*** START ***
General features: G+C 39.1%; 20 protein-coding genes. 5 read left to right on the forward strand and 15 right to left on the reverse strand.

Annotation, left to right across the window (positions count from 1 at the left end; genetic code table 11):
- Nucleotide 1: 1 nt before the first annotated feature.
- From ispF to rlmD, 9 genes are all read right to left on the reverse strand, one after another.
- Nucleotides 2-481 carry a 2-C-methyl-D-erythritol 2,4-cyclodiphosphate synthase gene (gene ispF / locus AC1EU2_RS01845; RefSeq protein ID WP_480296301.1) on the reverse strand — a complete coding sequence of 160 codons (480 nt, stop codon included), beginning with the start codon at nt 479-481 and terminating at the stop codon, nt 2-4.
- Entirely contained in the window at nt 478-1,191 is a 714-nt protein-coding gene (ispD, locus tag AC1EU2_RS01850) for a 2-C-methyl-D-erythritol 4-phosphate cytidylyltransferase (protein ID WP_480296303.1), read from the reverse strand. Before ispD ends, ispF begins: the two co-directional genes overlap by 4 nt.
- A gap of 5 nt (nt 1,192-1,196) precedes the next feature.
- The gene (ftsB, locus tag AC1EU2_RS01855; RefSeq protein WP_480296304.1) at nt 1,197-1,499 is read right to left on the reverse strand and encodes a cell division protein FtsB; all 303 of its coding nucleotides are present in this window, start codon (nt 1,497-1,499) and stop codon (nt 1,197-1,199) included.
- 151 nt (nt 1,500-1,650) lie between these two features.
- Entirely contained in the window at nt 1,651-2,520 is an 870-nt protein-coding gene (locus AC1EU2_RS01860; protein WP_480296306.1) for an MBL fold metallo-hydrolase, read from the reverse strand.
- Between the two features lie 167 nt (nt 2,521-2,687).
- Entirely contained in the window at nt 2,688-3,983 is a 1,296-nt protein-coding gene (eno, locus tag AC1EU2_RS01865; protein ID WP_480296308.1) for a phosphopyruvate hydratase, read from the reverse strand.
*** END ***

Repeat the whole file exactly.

General features: G+C 39.1%; 20 protein-coding genes. 5 read left to right on the forward strand and 15 right to left on the reverse strand.

Annotation, left to right across the window (positions count from 1 at the left end; genetic code table 11):
- Nucleotide 1: 1 nt before the first annotated feature.
- From ispF to rlmD, 9 genes are all read right to left on the reverse strand, one after another.
- Nucleotides 2-481 carry a 2-C-methyl-D-erythritol 2,4-cyclodiphosphate synthase gene (gene ispF / locus AC1EU2_RS01845; RefSeq protein ID WP_480296301.1) on the reverse strand — a complete coding sequence of 160 codons (480 nt, stop codon included), beginning with the start codon at nt 479-481 and terminating at the stop codon, nt 2-4.
- Entirely contained in the window at nt 478-1,191 is a 714-nt protein-coding gene (ispD, locus tag AC1EU2_RS01850) for a 2-C-methyl-D-erythritol 4-phosphate cytidylyltransferase (protein ID WP_480296303.1), read from the reverse strand. Before ispD ends, ispF begins: the two co-directional genes overlap by 4 nt.
- A gap of 5 nt (nt 1,192-1,196) precedes the next feature.
- The gene (ftsB, locus tag AC1EU2_RS01855; RefSeq protein WP_480296304.1) at nt 1,197-1,499 is read right to left on the reverse strand and encodes a cell division protein FtsB; all 303 of its coding nucleotides are present in this window, start codon (nt 1,497-1,499) and stop codon (nt 1,197-1,199) included.
- 151 nt (nt 1,500-1,650) lie between these two features.
- Entirely contained in the window at nt 1,651-2,520 is an 870-nt protein-coding gene (locus AC1EU2_RS01860; protein WP_480296306.1) for an MBL fold metallo-hydrolase, read from the reverse strand.
- Between the two features lie 167 nt (nt 2,521-2,687).
- Entirely contained in the window at nt 2,688-3,983 is a 1,296-nt protein-coding gene (eno, locus tag AC1EU2_RS01865; protein ID WP_480296308.1) for a phosphopyruvate hydratase, read from the reverse strand.